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Old 01-26-2021, 06:44 PM
 
2,249 posts, read 673,857 times
Reputation: 2996

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Quote:
Originally Posted by Chillpillpopper View Post
No, Only Oregon so far.....
Oregon and China.
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Old 01-30-2021, 09:00 AM
 
Location: In Transition
41 posts, read 28,162 times
Reputation: 76
Quote:
Originally Posted by mathlete View Post
Oregon and China.
LOL....Very true.
SoOoOoo...I'm trying to enjoy a box of Kung pow chicken...
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Old 02-13-2021, 12:37 PM
 
Location: Prairie Village, KS
476 posts, read 1,224,143 times
Reputation: 123
Bill is dead

https://ktvz.com/news/oregon-northwe...n-emergencies/

Quote:
"In fairness, I think folks have misunderstood exactly what the bill would and would not do," Wilde said.

Wilde’s office explained in a summary sent to NewsChannel 21 that the bill relates to the state’s eminent domain authority, which can be used to condemn property after a written offer, if it’s needed due to “an emergency that poses a threat to persons or property exists and that the immediate possession of the property is necessary.”

The background notes that such seizures are “often temporary, for example, using a farmer’s field for a fire camp.”

“Under this current law,” the summary stated, “there is a problem with disaster profiteering by landowners, because the state is required to make an offer as if (it plans) the taking of the land permanently during a time of emergency. This process can also delay … the state’s use of the land in an emergency to combat a fire, respond to an earthquake, etc. Also, the current law (is) unclear as to the impact if the courts are closed because of the emergency.”

The proposed legislation "removes the state’s requirement to file a condemnation action during an emergency if the taking of the property is only temporary,” the summary stated, stressing that the measure “does not remove anyone’s constitutional right … to just compensation for property taken for public use.”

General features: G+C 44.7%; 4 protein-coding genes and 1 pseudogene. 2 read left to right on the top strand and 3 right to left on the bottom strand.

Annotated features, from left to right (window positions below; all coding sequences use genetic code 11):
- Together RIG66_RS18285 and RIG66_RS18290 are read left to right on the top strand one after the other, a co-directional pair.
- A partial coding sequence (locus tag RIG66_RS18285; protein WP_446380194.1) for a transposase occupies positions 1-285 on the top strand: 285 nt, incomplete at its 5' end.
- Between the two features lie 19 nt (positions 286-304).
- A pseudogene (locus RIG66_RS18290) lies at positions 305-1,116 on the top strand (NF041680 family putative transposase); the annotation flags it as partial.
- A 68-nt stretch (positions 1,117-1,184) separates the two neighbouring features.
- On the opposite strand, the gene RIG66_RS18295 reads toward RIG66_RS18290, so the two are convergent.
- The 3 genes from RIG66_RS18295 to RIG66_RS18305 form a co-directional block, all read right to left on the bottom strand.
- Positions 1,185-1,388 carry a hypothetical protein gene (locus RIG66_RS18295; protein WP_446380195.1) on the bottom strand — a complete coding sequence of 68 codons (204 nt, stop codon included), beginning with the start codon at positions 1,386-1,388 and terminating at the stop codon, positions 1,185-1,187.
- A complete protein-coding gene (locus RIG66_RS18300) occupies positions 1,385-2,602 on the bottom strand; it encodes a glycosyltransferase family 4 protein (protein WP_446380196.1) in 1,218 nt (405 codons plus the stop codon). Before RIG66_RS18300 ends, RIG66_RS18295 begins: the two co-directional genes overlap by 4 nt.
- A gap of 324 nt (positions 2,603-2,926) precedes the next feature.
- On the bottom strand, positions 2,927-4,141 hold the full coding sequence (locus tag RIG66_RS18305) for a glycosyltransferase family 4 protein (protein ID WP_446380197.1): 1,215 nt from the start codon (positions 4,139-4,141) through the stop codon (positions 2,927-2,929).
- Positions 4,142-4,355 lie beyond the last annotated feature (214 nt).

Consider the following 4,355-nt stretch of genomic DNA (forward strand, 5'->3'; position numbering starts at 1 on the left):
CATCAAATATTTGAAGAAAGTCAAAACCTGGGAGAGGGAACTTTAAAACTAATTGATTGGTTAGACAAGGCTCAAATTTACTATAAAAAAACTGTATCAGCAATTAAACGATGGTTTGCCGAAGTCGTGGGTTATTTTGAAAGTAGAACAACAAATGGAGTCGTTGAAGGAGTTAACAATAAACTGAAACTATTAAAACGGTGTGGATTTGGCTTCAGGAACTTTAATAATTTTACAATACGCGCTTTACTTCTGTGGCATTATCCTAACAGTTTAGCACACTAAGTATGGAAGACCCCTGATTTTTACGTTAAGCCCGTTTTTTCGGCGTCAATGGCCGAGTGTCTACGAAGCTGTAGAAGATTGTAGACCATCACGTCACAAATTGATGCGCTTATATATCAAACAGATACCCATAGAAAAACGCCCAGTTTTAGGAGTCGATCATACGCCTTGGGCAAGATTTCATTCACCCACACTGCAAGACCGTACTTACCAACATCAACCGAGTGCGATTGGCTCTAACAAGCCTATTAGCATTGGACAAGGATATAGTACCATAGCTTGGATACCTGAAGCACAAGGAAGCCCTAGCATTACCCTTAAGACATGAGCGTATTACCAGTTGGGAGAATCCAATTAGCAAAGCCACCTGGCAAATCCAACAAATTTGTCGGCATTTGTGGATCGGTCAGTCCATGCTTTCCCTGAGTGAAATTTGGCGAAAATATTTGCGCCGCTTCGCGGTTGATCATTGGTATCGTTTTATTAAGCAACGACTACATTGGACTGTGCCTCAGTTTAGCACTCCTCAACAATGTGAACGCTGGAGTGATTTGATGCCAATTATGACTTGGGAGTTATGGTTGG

If the owner is entitled, the state still would have to offer fair compensation and pay any damages. And as they can now, the owner can decline an offer they feel is inadequate and file what's called an "inverse condemnation" lawsuit.

But the summary concluded by stating that “HB 2238 is not moving forward this session.”
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Old 02-15-2021, 11:41 AM
 
Location: Gaston County, N.C.
354 posts, read 213,292 times
Reputation: 505
Quote:
The proposed legislation "removes the state’s requirement to file a condemnation action during an emergency if the taking of the property is only temporary,”
Only temporary and in emergencies... that's comforting.

Reminds me of how Paraguay's dictator Alfredo Stroessner held power. It was by a 90 day emergency legislative decree... that was routinely renewed before expiration again and again for 30+ years...
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Old 02-15-2021, 03:56 PM
 
4,392 posts, read 8,434,439 times
Reputation: 5638
Quote:
Originally Posted by SGMI View Post
Only temporary and in emergencies... that's comforting.

Reminds me of how Paraguay's dictator Alfredo Stroessner held power. It was by a 90 day emergency legislative decree... that was routinely renewed before expiration again and again for 30+ years...

A year ago there might not have been such "political opposition" to this bill. A year ago we were innocent and naive.
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Old 02-17-2021, 11:41 AM
 
Location: Salem, OR
14,929 posts, read 36,641,854 times
Reputation: 15336
Quote:
Originally Posted by sll3454 View Post
A year ago there might not have been such "political opposition" to this bill. A year ago we were innocent and naive.
No, there would have been opposition because it is poorly worded and vague.
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Old 02-19-2021, 09:35 AM
 
Location: Portland OR
2,160 posts, read 3,187,612 times
Reputation: 3630
Quote:
Originally Posted by Silverfall View Post
No, there would have been opposition because it is poorly worded and vague.
I read thre article quoting the Democrat who sponsored the bill.